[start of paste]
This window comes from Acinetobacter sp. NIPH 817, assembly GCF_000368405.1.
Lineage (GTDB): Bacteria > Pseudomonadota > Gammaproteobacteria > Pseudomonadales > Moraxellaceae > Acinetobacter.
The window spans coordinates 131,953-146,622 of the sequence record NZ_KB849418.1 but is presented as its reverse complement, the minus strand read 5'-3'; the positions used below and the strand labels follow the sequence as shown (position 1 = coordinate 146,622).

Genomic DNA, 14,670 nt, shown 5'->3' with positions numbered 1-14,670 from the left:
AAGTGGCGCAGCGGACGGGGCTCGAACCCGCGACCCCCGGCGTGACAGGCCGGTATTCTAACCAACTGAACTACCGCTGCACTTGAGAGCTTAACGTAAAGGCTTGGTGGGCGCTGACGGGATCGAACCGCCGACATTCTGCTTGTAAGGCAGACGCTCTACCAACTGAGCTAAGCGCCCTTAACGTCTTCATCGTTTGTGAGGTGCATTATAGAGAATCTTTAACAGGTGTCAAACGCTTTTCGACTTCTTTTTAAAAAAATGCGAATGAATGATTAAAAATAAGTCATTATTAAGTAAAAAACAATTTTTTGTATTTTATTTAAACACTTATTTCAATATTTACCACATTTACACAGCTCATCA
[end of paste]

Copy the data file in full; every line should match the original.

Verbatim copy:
This window comes from Acinetobacter sp. NIPH 817, assembly GCF_000368405.1.
Lineage (GTDB): Bacteria > Pseudomonadota > Gammaproteobacteria > Pseudomonadales > Moraxellaceae > Acinetobacter.
The window spans coordinates 131,953-146,622 of the sequence record NZ_KB849418.1 but is presented as its reverse complement, the minus strand read 5'-3'; the positions used below and the strand labels follow the sequence as shown (position 1 = coordinate 146,622).

Genomic DNA, 14,670 nt, shown 5'->3' with positions numbered 1-14,670 from the left:
AAGTGGCGCAGCGGACGGGGCTCGAACCCGCGACCCCCGGCGTGACAGGCCGGTATTCTAACCAACTGAACTACCGCTGCACTTGAGAGCTTAACGTAAAGGCTTGGTGGGCGCTGACGGGATCGAACCGCCGACATTCTGCTTGTAAGGCAGACGCTCTACCAACTGAGCTAAGCGCCCTTAACGTCTTCATCGTTTGTGAGGTGCATTATAGAGAATCTTTAACAGGTGTCAAACGCTTTTCGACTTCTTTTTAAAAAAATGCGAATGAATGATTAAAAATAAGTCATTATTAAGTAAAAAACAATTTTTTGTATTTTATTTAAACACTTATTTCAATATTTACCACATTTACACAGCTCATCA